It turns out that you can practice curiosity not only when buying a laptop but also when setting one up. When I got my last laptop, the one that is still my main laptop, I actually invested in getting a techie in to set it up properly for me. Because I am only planning to use this one in a limited way I didn’t want to spend the money this time and so have been working on the set-up myself. (Luckily, it’s kind of cloudy today, a good day to be indoors and working on something like this.)
This computer has Windows 10 on it and my other one has some earlier program (that tells you how much I know about technology, I think it’s Windows XP, but I wouldn’t want to bet any money on it), which means it has taken some trial and correction* to get the volume set up the way I want and a free program downloaded to show videos and a few other things configured. Tomorrow I’ll work on getting the free version of Office I believe I’m entitled to through one of the universities where I teach. For today I have done enough searching and testing and so on.
* “Trial and correction” is the phrase Timothy Gallwey of The Inner Game fame uses. He feels, and I agree, that it is more accurate than “trial and error”.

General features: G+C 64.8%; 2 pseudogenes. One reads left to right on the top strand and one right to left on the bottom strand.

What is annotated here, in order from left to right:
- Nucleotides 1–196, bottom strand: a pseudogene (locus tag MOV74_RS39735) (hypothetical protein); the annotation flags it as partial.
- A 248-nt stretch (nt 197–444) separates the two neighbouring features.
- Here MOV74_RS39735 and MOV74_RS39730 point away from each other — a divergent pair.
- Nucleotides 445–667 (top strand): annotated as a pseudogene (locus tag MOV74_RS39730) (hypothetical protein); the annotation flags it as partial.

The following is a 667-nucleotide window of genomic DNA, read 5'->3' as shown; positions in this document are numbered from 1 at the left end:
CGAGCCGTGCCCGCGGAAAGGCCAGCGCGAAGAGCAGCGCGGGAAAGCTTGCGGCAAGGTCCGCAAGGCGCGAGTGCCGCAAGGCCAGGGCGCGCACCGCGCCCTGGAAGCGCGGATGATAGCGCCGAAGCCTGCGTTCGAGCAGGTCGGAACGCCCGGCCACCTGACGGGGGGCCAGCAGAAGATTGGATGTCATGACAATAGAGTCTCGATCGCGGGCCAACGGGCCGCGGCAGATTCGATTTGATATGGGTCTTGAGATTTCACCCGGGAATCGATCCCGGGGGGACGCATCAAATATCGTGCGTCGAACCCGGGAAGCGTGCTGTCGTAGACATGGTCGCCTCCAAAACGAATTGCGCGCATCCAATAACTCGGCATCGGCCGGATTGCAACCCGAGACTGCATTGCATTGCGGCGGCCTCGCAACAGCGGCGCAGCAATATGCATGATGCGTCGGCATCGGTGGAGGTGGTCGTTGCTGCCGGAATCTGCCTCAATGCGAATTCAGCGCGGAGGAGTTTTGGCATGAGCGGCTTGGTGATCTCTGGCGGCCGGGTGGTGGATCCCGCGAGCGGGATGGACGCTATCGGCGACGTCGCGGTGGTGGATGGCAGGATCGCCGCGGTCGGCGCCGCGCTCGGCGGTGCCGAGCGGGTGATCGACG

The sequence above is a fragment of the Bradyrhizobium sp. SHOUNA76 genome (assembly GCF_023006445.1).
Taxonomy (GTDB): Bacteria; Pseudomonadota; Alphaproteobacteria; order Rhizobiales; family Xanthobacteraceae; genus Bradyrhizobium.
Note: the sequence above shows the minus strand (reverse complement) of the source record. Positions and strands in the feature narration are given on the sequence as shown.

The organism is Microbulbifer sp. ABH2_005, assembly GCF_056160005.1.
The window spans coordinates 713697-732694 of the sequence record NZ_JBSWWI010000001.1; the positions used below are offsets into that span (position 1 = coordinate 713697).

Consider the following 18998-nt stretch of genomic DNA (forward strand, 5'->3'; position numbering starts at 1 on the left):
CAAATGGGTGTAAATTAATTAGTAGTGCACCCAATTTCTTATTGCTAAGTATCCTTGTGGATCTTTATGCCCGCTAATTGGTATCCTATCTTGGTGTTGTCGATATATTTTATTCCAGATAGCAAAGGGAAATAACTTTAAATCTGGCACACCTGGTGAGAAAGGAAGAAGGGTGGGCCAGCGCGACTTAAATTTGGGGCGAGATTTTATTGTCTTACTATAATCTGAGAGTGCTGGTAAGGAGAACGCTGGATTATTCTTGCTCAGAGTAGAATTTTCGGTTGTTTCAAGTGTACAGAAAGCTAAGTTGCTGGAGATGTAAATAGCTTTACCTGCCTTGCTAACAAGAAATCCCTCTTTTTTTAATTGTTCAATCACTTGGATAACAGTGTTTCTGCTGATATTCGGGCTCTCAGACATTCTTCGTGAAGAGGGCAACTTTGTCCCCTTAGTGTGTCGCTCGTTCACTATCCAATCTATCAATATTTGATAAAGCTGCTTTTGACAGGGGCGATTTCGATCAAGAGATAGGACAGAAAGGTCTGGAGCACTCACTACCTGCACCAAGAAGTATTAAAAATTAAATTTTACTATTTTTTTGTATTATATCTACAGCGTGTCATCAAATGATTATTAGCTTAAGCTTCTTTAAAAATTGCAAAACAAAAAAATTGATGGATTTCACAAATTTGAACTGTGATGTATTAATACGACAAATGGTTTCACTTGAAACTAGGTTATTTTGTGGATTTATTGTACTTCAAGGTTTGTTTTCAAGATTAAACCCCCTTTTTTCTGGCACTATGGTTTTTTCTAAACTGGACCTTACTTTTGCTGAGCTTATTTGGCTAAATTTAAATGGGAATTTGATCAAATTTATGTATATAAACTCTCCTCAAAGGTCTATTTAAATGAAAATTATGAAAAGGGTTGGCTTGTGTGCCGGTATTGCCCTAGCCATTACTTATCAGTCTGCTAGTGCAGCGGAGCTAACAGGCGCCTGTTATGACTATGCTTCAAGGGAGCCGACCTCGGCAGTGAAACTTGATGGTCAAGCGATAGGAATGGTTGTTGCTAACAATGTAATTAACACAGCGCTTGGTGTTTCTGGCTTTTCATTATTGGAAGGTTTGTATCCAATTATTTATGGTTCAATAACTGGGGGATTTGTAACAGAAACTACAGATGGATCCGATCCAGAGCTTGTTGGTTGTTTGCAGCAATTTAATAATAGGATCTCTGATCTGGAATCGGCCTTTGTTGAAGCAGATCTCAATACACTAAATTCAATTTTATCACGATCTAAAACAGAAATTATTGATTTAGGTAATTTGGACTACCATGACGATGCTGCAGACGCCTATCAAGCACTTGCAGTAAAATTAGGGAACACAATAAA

Yesterday I set off for the second time to look at new laptops. What’s wrong with the one I have? A while ago it got dropped. It still works as well as it ever did, but because it landed on a corner and the hinge got damaged I can no longer open and close with any ease or confidence. Clearly, this rather gets in the way of its usefulness as a laptop, especially for someone like me who carries it around a lot, mainly to show PowerPoint presentations.
The above story means that I had a very specific idea of what I wanted. I don’t need a good computer for home. I have that, even if it is five years old. I was looking for something as inexpensive as possible to carry around. Nonetheless, I let the salesman, who (as far as I could tell) was very knowledgeable and helpful explain a few different models to me. I went home with the least expensive model that fit my needs, but being open to what he was telling me means that I feel good about the choice I made. I felt I was informed.
My phone is not very young anymore. In fact, as these pieces of equipment go it is pretty old. This means it is very slow to do what I would like it to do. And sometimes it doesn’t do what I want it to do at all—like I want to go back a step and it opens a page I didn’t really want to see. I have found this irritating up to now. (I hate being at the mercy of electronic devices. I feel they are there for my convenience.)
This morning, though, I thought “What a chance to practice curiosity! I wonder what my phone will show me this time.” 😉
(How to make the best of an annoying situation.)